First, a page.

After the introduction of general anaesthesia the patient was placed in the supine position. A horizontal skin incision was made through the umbilicus. We created a circumferential, prefacial plane. [5] Through this incision, using the Hasson technique, we then introduced a 5mm trocar through the umbilicus. A 35cm × 5mm 30° camera was introduced through this port and the abdomen was insufflated with CO 2 to 10mm Hg. We placed two 3mm working ports through separate facial incisions in the 3 and 9 o'clock positions, on both sides of the camera port [Figure 2] and [Figure 3]. In one patient we had to reduce the transverse colon which was incarcerated in the hernia, with the help of a 3mm bowel grasper. The falciform ligament was then separated from the anterior abdominal wall, using a Ligasure (Boulder, CO). For this procedure the 5mm camera was substituted with a 3mm camera to free the 5mm port for the Ligasure. In both patients, we left the sac of the hernia. Cauterisation of the edges of the Morgagni hernia was done to induce scar tissue, to reduce the incidence of recurrence. Camera illumination was used to mark the corresponding area of the skin. The skin was perforated with a 20-G needle and a 2.0 Ethibond (Johnson and Johnson) suture was passed through the abdominal wall. The needle was retrieved with a 3mm needle holder and then passed through the posterior edge of the hernia. An Endoclose device (Tyco medical; Mansfield, MA) was passed through the abdominal wall through the same skin opening, grasped and pulled to the outside. Five separate sutures were placed, and each was tied in the subcutaneous tissue [Figure 4].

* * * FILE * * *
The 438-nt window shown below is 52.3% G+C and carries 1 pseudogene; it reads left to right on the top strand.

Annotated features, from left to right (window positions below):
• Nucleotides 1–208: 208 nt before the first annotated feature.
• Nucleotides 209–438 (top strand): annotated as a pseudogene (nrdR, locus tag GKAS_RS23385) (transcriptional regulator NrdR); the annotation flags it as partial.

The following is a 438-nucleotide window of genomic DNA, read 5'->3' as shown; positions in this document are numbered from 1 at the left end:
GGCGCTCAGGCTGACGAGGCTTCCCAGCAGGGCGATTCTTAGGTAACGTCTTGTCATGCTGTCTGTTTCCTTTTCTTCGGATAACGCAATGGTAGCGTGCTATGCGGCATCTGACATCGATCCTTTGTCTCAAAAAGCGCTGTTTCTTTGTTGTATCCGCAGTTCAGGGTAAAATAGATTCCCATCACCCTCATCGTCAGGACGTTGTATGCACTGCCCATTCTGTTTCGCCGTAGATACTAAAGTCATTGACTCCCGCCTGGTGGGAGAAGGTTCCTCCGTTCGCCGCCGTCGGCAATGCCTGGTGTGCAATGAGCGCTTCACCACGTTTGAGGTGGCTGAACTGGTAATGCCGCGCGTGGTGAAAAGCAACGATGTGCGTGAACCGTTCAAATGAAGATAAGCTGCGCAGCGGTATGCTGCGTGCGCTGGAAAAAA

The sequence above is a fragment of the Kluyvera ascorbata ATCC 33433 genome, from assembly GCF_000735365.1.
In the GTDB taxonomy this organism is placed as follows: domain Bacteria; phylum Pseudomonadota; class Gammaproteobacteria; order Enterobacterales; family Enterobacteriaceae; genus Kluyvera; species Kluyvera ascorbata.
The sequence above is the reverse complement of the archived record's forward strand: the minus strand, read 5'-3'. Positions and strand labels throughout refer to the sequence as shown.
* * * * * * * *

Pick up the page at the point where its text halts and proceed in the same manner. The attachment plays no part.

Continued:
Figure 2: Single umbilical incision with a 5mm camera port and two 3mm working ports

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Figure 3: Laparoscopic view of Morgagni hernia